The visual style of Shadow Hearts; Covenant is a realistic one similar to that of it's predecessors, simply updated to conform with improving technology. Overall the visual style is solid, showing some good art direction; the game is visually dark without being overpoweringly gothic.

   Shadow Hearts; Covenant is neither particularly difficult nor particularly long. Although some of the puzzles may give a gamer pause, none (or rather, almost none) of them are fatal, and the only truly difficult enemies are the optional bosses. The game lasts around forty hours, though sidequests can extend the game to almost fifty.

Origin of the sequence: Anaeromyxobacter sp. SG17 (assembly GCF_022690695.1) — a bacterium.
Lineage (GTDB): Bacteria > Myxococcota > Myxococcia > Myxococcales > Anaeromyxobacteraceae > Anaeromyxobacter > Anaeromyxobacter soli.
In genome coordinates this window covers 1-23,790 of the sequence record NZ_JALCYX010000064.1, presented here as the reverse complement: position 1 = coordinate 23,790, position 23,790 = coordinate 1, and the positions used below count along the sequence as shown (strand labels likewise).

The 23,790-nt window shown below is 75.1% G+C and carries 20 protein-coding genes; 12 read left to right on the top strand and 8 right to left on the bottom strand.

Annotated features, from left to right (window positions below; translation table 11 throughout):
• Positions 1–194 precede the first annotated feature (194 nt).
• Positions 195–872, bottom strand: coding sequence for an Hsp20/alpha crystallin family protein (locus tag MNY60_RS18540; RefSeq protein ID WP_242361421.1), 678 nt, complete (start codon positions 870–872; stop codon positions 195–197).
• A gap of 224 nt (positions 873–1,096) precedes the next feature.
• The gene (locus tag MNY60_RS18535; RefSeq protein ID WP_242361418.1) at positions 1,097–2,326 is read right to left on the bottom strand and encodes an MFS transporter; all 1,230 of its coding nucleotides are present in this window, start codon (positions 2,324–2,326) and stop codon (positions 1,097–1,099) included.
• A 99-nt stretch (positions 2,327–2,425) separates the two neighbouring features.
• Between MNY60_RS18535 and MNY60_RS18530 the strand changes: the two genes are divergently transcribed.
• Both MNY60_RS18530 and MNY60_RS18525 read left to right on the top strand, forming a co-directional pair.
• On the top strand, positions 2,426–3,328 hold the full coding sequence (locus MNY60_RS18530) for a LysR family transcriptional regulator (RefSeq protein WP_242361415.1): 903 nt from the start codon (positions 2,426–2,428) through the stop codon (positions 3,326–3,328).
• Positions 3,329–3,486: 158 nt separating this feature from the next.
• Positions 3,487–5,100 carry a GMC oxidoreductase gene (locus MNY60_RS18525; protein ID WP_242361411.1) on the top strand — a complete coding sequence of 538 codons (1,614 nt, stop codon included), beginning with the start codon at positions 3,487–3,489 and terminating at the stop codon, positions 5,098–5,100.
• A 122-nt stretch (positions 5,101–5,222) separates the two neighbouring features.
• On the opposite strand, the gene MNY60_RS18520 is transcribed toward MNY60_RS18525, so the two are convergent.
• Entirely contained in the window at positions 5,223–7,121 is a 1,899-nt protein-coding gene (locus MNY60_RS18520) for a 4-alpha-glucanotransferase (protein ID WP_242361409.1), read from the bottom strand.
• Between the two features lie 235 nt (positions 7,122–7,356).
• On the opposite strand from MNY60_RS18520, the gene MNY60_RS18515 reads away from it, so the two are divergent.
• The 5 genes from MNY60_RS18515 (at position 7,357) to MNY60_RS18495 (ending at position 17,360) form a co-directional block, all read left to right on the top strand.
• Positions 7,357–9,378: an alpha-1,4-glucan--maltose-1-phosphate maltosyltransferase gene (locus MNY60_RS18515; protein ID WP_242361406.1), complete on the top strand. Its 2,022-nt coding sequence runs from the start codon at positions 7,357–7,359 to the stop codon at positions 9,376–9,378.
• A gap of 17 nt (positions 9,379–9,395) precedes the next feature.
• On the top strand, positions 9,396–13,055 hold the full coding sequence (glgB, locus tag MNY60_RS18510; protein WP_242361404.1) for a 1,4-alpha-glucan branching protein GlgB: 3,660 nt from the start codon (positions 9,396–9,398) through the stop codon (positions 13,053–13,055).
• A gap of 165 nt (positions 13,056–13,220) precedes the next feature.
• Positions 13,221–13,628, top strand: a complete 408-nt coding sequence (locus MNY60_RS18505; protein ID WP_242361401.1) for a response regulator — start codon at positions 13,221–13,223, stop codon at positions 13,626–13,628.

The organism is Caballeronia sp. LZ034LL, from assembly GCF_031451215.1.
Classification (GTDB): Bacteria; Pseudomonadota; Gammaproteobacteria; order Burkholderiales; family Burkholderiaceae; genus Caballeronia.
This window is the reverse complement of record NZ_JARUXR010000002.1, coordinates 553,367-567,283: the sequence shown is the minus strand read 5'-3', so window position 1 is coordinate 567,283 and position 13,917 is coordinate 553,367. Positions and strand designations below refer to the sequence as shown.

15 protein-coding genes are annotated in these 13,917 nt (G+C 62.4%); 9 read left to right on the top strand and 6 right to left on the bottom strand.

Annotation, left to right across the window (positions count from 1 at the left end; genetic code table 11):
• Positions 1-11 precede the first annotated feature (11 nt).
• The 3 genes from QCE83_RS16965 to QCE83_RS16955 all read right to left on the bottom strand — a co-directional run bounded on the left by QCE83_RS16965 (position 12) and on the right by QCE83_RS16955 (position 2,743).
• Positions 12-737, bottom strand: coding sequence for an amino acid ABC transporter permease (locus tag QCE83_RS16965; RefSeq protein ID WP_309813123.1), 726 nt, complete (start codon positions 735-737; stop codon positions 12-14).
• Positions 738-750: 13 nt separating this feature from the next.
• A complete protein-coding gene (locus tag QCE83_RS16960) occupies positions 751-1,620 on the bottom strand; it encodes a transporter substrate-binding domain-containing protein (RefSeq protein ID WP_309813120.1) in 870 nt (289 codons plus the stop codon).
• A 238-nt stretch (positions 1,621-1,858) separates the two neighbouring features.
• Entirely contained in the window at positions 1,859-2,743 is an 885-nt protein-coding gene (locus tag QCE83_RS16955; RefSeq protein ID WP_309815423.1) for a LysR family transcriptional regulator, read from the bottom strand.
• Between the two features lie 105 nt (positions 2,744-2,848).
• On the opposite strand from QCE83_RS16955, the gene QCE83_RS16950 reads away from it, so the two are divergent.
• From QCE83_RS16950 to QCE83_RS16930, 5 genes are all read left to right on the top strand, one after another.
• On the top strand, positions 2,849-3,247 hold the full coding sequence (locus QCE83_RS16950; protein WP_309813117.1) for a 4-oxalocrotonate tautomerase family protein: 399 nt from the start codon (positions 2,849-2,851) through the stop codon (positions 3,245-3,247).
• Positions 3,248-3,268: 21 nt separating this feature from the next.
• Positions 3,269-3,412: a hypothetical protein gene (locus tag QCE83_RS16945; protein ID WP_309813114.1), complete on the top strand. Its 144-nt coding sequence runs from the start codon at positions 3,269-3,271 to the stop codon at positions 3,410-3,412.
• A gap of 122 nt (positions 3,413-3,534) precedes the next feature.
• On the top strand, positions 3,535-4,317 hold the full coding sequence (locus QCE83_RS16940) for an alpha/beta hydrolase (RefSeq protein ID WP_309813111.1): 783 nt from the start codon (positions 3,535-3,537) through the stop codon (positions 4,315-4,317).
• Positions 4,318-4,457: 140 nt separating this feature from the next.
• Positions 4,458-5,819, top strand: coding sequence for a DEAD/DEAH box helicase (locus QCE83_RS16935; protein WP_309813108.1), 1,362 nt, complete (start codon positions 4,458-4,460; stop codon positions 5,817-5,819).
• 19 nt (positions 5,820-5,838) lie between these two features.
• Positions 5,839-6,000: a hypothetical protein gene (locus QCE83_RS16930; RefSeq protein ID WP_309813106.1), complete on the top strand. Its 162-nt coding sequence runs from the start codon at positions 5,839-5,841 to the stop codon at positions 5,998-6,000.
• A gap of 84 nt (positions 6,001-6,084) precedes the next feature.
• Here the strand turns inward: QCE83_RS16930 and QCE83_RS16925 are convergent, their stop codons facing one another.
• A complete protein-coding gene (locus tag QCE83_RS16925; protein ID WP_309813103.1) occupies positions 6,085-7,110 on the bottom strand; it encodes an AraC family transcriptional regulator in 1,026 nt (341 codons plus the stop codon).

Shadow Hearts; Covenant is a game which perhaps should have been a stand-alone title. It is well written, well designed and has a unique and infectious feel to it, but the fact is that it feels far too frivolous, far too lightweight to reconcile with the overwhelming sense of death and despair in the other two games. On the one hand, it is always good to see designers willing to strike out in a bold new direction, but on the other, that new direction should not be one which would conflict with the established personality of a series - that's one of the main difficulties every person who sets out to make a sequel has to face, the problem of how to make a game original without betraying the general feel of the series. With it's over-the-top humor and slapstick, Shadow Hearts; Covenant betrays the general feel of the series, but it at least has the decency not to suck.